Critical Issues in Response-to-Intervention, Comprehensive Evaluation, and Specific Learning Disabilities Identification and Intervention: An Expert White Paper Consensus


  • LDA Expert Panel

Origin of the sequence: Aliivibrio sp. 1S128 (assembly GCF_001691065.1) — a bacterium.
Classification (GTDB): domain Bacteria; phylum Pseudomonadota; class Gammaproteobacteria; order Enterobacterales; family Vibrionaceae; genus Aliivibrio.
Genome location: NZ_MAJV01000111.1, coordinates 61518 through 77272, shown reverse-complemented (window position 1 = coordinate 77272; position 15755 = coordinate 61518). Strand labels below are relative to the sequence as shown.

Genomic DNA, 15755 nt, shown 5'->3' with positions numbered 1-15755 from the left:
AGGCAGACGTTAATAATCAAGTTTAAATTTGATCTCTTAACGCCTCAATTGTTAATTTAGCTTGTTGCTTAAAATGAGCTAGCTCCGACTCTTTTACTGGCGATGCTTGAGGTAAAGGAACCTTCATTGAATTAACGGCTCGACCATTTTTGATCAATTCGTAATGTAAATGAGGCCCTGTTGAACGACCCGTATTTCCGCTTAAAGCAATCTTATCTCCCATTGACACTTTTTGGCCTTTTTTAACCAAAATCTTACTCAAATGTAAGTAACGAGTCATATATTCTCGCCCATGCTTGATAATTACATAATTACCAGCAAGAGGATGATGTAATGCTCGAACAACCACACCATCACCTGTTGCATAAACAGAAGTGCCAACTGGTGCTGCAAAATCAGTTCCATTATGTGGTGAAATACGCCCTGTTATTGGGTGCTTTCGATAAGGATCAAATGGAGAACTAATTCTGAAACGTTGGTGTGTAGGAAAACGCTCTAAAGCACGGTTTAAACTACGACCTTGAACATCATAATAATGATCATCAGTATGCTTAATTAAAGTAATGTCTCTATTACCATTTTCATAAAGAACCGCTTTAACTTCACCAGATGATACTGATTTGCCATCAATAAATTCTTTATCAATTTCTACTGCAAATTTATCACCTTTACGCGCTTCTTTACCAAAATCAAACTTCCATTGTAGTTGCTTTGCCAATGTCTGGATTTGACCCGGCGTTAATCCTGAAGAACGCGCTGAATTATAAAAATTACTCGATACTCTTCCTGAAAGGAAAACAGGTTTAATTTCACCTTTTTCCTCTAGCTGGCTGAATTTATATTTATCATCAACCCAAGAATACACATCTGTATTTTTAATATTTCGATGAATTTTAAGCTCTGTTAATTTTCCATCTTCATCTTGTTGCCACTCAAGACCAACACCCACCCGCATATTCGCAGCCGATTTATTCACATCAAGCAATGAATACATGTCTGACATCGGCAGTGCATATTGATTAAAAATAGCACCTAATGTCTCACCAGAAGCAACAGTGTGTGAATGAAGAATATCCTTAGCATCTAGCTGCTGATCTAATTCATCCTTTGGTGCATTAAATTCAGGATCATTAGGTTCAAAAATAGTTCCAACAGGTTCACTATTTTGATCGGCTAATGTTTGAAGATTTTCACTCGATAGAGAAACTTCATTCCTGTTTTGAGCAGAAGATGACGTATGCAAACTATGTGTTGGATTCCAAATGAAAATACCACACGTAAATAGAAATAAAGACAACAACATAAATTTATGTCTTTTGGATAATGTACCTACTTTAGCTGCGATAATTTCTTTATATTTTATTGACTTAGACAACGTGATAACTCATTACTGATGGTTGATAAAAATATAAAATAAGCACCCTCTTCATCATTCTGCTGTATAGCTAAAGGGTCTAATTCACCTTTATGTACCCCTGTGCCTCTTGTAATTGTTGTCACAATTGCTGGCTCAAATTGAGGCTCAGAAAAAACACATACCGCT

The following Expert Panel White Paper should be considered a working document for reference purposes. This White Paper project was undertaken to address the Learning Disabilities Association of America (LDA) concerns regarding the Individuals with Disabilities Education Improvement Act (IDEIA) of 2004 statutory and regulatory requirements for the identification of Specific Learning Disabilities (SLD), and the subsequent U. S. Department of Education Final Regulations and Commentary regarding implementation of IDEIA (34 CFR Parts 300 and 301; Federal Register, 2006).The purpose of the White Paper is to provide additional information for and guidance to the federal government, professional organizations, practitioners, and the public. The LDA is hopeful that this document will facilitate legal, regulatory, policy, and training decisions, and ultimately, service delivery to children with SLD.Subsequent to public release, the LDA sought to examine the arguments presented in IDEIA and the Final Regulations. The LDA Public Policy/Advocacy Committee solicited a number of professionals to examine the evidence that supported or refuted the information presented in the law and commentary. This LDA effort resulted in an LDA White Paper Survey of experts in the field, which in turn led to the production of this White Paper.This White Paper presents the expert professional opinions and empirical evidence regarding the identification of children with SLD and best practices in SLD service delivery. The preliminary findings of the LDA Expert Panel Survey (see Appendix A) and this White Paper represent the opinions and empirical evidence presented by 56 university professors and researchers, special education administrators, and special education lawyers with expertise in and public recognition for their work in SLD identification and intervention.All Expert Panel participants have published extensively in SLD, cognitive/neuropsychological assessment of high incidence disorders including SLD, and/or SLD educational intervention, in peer-reviewed journals, peer reviewed scholarly books, and/or argued legal cases in court proceedings. Individual curricula vitae are available upon request. However, it is important to recognize this was not a random sample of potential experts, but rather a survey of those individuals who have been recognized by their peers as SLD scholars with legitimate professional investments in the law and practice concerning SLD identification and intervention.This White Paper provides a summary of these Expert Panel White Paper Survey opinions, with relevant, but not exhaustive citations (provided as endnotes) that provide support for these conclusions. The five major conclusions drawn from these opinions and empirical evidence include the following:Maintain the SLD definition and strengthen statutory requirements in SLD identification procedures;Neither ability-achievement discrepancy analyses nor failure to respond to intervention (RTI) alone is sufficient for SLD identification;To meet SLD statutory and regulatory requirements, a third method approach that identifies a pattern of psychological processing strengths and deficits, and achievement deficits consistent with this pattern of processing deficits, makes the most empirical and clinical sense;An empirically validated RTI model could be used to prevent learning problems in children, but comprehensive evaluations should occur whenever necessary for SLD identification purposes, and children with SLD need individualized interventions based on specific learning needs, not merely more intense interventions designed for children in general education; andAssessment of cognitive and neuropsychological processes should be used not only for identification, but for intervention purposes as well, and these assessment-intervention relationships need further empirical investigation.